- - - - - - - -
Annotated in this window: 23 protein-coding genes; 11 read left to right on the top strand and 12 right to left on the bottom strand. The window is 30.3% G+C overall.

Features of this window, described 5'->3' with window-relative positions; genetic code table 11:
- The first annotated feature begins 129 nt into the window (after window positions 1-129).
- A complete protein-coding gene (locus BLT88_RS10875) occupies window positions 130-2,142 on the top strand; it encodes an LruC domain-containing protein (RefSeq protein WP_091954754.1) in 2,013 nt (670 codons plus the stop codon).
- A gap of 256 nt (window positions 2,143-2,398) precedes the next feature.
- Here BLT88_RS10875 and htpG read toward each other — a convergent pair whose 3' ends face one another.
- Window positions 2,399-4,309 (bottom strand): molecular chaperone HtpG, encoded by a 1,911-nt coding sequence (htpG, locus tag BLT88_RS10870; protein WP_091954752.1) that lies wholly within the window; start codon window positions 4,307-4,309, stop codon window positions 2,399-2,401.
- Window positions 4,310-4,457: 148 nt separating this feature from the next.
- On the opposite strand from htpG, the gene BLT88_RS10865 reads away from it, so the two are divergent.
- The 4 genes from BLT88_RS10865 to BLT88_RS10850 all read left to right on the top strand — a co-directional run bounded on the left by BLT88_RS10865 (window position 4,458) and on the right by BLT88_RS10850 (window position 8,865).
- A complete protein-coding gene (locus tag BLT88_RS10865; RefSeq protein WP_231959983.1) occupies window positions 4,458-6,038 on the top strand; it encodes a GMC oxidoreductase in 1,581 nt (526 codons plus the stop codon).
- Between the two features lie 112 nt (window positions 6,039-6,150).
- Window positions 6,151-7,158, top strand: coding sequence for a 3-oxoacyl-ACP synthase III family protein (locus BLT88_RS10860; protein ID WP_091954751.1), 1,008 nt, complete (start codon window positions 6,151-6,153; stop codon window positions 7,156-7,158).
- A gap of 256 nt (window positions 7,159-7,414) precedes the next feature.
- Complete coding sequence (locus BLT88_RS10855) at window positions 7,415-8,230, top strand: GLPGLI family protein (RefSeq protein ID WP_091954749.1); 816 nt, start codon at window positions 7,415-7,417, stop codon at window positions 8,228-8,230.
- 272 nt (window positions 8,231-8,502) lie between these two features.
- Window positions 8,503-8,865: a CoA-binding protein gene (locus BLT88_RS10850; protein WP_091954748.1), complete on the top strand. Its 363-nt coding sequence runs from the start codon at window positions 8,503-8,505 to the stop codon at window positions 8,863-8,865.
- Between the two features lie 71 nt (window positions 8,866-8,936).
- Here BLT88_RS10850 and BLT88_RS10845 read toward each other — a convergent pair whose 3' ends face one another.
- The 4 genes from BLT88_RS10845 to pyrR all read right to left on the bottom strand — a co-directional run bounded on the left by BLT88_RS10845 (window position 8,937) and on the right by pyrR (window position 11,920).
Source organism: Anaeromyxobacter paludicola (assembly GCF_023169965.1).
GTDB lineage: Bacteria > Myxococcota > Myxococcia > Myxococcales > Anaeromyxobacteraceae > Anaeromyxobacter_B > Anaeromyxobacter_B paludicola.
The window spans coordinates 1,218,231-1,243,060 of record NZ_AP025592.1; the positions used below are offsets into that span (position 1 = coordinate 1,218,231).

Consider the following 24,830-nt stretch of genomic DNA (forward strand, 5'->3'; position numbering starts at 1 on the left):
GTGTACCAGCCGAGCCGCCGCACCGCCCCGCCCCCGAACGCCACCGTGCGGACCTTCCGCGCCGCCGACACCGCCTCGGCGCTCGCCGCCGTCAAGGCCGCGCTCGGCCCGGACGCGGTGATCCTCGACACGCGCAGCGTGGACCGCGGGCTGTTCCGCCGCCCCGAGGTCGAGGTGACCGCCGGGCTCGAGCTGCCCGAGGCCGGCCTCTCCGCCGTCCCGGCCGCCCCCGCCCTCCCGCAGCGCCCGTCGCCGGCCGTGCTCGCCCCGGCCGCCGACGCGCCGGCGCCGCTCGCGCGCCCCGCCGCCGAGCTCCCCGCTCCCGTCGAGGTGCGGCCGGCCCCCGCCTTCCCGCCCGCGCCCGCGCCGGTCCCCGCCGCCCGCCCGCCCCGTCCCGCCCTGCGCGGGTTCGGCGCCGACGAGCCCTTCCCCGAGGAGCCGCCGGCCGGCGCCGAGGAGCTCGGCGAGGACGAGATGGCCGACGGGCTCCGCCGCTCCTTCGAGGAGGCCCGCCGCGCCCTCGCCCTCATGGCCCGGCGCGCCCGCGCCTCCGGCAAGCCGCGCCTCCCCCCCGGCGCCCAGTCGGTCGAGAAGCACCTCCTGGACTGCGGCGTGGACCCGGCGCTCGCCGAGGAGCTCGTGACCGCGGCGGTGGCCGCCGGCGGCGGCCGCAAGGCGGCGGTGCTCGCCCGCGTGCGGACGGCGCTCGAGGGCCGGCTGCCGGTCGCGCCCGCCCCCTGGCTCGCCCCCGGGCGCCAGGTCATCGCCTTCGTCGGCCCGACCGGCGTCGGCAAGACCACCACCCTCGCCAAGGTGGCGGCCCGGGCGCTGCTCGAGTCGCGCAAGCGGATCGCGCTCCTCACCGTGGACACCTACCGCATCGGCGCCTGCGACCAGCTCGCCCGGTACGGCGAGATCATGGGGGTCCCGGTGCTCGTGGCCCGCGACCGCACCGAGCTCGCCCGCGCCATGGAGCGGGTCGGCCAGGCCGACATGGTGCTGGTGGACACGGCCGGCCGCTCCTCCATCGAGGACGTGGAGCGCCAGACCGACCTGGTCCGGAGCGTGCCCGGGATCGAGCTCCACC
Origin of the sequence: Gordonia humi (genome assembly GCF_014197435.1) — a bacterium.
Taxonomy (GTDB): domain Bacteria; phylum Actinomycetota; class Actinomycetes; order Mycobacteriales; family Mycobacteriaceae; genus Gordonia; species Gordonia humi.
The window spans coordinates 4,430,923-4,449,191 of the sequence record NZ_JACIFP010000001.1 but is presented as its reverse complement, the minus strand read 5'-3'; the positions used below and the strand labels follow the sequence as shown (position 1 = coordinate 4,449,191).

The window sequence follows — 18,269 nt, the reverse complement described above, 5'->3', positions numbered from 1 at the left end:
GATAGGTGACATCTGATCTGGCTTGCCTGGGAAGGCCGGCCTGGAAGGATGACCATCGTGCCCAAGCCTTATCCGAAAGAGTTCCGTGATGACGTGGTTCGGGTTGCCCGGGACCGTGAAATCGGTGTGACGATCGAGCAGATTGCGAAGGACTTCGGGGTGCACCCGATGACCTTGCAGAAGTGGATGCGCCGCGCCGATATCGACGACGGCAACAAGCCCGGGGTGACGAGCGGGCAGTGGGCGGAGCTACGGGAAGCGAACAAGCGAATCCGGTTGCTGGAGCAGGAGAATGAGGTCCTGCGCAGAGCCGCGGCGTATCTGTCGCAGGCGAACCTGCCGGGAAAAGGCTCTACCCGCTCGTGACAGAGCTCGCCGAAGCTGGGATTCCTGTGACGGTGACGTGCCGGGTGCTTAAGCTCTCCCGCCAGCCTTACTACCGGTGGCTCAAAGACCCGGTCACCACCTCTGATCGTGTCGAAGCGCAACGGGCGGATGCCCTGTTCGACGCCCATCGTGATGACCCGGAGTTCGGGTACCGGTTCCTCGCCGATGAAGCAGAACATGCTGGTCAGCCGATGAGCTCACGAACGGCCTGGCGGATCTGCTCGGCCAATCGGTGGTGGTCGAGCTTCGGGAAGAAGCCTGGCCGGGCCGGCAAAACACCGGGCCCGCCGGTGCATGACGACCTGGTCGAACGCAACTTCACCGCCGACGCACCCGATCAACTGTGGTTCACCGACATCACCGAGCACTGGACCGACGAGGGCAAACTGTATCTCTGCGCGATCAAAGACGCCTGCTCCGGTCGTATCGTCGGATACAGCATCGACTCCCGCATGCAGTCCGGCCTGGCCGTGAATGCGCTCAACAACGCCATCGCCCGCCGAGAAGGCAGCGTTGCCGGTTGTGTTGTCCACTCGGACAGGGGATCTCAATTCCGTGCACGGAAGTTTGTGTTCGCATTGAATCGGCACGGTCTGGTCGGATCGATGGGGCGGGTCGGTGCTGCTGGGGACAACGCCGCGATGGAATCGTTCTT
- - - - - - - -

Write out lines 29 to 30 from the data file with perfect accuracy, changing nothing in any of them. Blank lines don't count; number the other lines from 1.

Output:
The window sequence follows — 18,269 nt, the reverse complement described above, 5'->3', positions numbered from 1 at the left end:
GATAGGTGACATCTGATCTGGCTTGCCTGGGAAGGCCGGCCTGGAAGGATGACCATCGTGCCCAAGCCTTATCCGAAAGAGTTCCGTGATGACGTGGTTCGGGTTGCCCGGGACCGTGAAATCGGTGTGACGATCGAGCAGATTGCGAAGGACTTCGGGGTGCACCCGATGACCTTGCAGAAGTGGATGCGCCGCGCCGATATCGACGACGGCAACAAGCCCGGGGTGACGAGCGGGCAGTGGGCGGAGCTACGGGAAGCGAACAAGCGAATCCGGTTGCTGGAGCAGGAGAATGAGGTCCTGCGCAGAGCCGCGGCGTATCTGTCGCAGGCGAACCTGCCGGGAAAAGGCTCTACCCGCTCGTGACAGAGCTCGCCGAAGCTGGGATTCCTGTGACGGTGACGTGCCGGGTGCTTAAGCTCTCCCGCCAGCCTTACTACCGGTGGCTCAAAGACCCGGTCACCACCTCTGATCGTGTCGAAGCGCAACGGGCGGATGCCCTGTTCGACGCCCATCGTGATGACCCGGAGTTCGGGTACCGGTTCCTCGCCGATGAAGCAGAACATGCTGGTCAGCCGATGAGCTCACGAACGGCCTGGCGGATCTGCTCGGCCAATCGGTGGTGGTCGAGCTTCGGGAAGAAGCCTGGCCGGGCCGGCAAAACACCGGGCCCGCCGGTGCATGACGACCTGGTCGAACGCAACTTCACCGCCGACGCACCCGATCAACTGTGGTTCACCGACATCACCGAGCACTGGACCGACGAGGGCAAACTGTATCTCTGCGCGATCAAAGACGCCTGCTCCGGTCGTATCGTCGGATACAGCATCGACTCCCGCATGCAGTCCGGCCTGGCCGTGAATGCGCTCAACAACGCCATCGCCCGCCGAGAAGGCAGCGTTGCCGGTTGTGTTGTCCACTCGGACAGGGGATCTCAATTCCGTGCACGGAAGTTTGTGTTCGCATTGAATCGGCACGGTCTGGTCGGATCGATGGGGCGGGTCGGTGCTGCTGGGGACAACGCCGCGATGGAATCGTTCTT